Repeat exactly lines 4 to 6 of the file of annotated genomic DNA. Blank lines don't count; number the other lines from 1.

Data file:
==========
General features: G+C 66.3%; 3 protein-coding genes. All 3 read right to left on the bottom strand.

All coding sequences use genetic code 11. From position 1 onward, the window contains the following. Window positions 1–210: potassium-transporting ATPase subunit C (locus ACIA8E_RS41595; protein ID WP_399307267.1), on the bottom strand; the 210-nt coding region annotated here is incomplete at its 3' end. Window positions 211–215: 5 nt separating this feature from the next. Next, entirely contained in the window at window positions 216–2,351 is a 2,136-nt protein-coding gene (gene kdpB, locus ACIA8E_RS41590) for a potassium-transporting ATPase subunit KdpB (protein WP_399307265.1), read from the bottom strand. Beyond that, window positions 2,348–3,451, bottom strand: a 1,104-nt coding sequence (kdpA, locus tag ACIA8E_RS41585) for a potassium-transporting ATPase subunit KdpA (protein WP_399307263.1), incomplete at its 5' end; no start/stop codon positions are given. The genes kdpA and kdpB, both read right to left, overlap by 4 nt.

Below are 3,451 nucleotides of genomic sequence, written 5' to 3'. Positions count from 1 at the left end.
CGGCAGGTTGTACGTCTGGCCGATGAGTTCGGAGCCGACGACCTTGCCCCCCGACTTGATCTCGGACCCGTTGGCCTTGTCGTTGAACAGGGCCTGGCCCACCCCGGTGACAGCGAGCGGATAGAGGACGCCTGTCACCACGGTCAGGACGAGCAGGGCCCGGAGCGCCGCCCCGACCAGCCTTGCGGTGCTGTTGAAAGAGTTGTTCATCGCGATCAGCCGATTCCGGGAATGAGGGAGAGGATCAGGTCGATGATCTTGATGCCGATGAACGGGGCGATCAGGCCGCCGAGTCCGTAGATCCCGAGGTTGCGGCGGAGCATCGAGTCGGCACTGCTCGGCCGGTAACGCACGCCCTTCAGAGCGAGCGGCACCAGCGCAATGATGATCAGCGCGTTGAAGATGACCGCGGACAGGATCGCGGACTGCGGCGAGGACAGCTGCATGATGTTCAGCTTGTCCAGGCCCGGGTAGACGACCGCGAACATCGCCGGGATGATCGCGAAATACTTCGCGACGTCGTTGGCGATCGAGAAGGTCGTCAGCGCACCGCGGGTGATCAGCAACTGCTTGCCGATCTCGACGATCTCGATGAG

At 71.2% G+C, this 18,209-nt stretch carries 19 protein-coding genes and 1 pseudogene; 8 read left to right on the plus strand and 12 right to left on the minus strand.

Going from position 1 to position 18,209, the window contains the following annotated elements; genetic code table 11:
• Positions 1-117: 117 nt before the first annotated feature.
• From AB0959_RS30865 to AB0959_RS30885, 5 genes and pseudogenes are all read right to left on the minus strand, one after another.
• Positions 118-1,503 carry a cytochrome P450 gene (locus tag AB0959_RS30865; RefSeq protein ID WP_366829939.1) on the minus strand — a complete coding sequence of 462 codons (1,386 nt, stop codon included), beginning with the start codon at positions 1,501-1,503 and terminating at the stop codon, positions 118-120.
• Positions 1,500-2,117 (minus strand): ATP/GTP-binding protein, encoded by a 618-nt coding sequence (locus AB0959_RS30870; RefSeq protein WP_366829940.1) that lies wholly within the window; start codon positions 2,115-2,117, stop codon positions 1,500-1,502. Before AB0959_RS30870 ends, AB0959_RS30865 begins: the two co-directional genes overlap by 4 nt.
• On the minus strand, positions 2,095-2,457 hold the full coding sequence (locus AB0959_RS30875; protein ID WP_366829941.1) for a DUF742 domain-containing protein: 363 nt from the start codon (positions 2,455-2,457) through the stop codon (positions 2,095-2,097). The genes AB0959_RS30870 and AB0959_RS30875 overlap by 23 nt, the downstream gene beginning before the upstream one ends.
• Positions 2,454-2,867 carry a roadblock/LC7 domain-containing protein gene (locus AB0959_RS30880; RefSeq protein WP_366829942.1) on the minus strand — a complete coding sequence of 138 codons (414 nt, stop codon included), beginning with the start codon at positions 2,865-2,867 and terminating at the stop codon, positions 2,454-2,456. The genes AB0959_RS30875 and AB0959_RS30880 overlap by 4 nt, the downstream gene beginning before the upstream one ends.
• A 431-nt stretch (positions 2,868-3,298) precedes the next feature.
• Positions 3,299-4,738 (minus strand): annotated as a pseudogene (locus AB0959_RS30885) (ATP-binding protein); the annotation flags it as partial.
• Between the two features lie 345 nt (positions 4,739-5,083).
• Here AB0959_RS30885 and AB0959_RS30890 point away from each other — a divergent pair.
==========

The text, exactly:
CGGCAGGTTGTACGTCTGGCCGATGAGTTCGGAGCCGACGACCTTGCCCCCCGACTTGATCTCGGACCCGTTGGCCTTGTCGTTGAACAGGGCCTGGCCCACCCCGGTGACAGCGAGCGGATAGAGGACGCCTGTCACCACGGTCAGGACGAGCAGGGCCCGGAGCGCCGCCCCGACCAGCCTTGCGGTGCTGTTGAAAGAGTTGTTCATCGCGATCAGCCGATTCCGGGAATGAGGGAGAGGATCAGGTCGATGATCTTGATGCCGATGAACGGGGCGATCAGGCCGCCGAGTCCGTAGATCCCGAGGTTGCGGCGGAGCATCGAGTCGGCACTGCTCGGCCGGTAACGCACGCCCTTCAGAGCGAGCGGCACCAGCGCAATGATGATCAGCGCGTTGAAGATGACCGCGGACAGGATCGCGGACTGCGGCGAGGACAGCTGCATGATGTTCAGCTTGTCCAGGCCCGGGTAGACGACCGCGAACATCGCCGGGATGATCGCGAAATACTTCGCGACGTCGTTGGCGATCGAGAAGGTCGTCAGCGCACCGCGGGTGATCAGCAACTGCTTGCCGATCTCGACGATCTCGATGAG

At 71.2% G+C, this 18,209-nt stretch carries 19 protein-coding genes and 1 pseudogene; 8 read left to right on the plus strand and 12 right to left on the minus strand.

Going from position 1 to position 18,209, the window contains the following annotated elements; genetic code table 11: